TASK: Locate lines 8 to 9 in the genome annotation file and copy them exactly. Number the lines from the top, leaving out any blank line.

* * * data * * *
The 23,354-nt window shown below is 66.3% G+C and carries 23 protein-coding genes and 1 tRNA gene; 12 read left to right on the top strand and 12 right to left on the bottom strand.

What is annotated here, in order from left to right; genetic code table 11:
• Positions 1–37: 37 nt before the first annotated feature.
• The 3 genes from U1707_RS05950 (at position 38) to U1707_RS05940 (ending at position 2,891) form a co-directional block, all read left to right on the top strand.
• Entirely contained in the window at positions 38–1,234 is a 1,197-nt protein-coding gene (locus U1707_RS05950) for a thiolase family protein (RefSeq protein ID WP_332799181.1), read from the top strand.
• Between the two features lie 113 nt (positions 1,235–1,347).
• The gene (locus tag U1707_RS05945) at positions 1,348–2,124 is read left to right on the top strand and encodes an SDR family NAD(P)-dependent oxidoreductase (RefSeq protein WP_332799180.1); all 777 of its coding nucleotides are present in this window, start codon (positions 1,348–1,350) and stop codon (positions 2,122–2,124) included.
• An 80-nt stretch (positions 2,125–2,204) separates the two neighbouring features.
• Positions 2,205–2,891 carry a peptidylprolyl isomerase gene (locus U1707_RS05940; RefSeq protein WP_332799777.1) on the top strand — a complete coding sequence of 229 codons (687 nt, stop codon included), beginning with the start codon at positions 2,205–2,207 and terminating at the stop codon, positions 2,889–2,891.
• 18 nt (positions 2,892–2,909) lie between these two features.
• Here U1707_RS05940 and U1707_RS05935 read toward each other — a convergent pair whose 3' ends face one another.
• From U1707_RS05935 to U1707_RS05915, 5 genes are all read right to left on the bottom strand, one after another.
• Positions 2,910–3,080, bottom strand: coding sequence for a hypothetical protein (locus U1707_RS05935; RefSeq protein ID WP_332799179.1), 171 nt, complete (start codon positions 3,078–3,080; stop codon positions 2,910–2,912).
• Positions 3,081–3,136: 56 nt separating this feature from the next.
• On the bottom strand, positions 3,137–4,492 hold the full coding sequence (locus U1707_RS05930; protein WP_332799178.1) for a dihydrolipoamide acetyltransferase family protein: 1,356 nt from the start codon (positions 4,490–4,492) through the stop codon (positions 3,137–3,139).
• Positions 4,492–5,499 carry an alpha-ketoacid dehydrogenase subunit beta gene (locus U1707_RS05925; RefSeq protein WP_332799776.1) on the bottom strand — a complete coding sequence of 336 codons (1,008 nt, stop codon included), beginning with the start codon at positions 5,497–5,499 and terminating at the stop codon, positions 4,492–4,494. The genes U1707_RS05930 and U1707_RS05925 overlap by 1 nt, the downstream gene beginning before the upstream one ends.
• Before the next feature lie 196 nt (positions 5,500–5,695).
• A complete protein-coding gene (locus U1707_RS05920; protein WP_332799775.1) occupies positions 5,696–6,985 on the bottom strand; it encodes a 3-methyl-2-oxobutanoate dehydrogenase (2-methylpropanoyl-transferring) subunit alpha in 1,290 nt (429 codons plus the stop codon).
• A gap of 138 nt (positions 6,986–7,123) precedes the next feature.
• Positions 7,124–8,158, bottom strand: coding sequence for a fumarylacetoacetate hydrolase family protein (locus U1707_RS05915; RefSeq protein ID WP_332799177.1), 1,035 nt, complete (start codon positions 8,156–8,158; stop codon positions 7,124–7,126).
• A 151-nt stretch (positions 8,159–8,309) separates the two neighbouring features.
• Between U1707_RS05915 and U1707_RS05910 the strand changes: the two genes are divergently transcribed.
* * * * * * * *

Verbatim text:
• An 80-nt stretch (positions 2,125–2,204) separates the two neighbouring features.
• Positions 2,205–2,891 carry a peptidylprolyl isomerase gene (locus U1707_RS05940; RefSeq protein WP_332799777.1) on the top strand — a complete coding sequence of 229 codons (687 nt, stop codon included), beginning with the start codon at positions 2,205–2,207 and terminating at the stop codon, positions 2,889–2,891.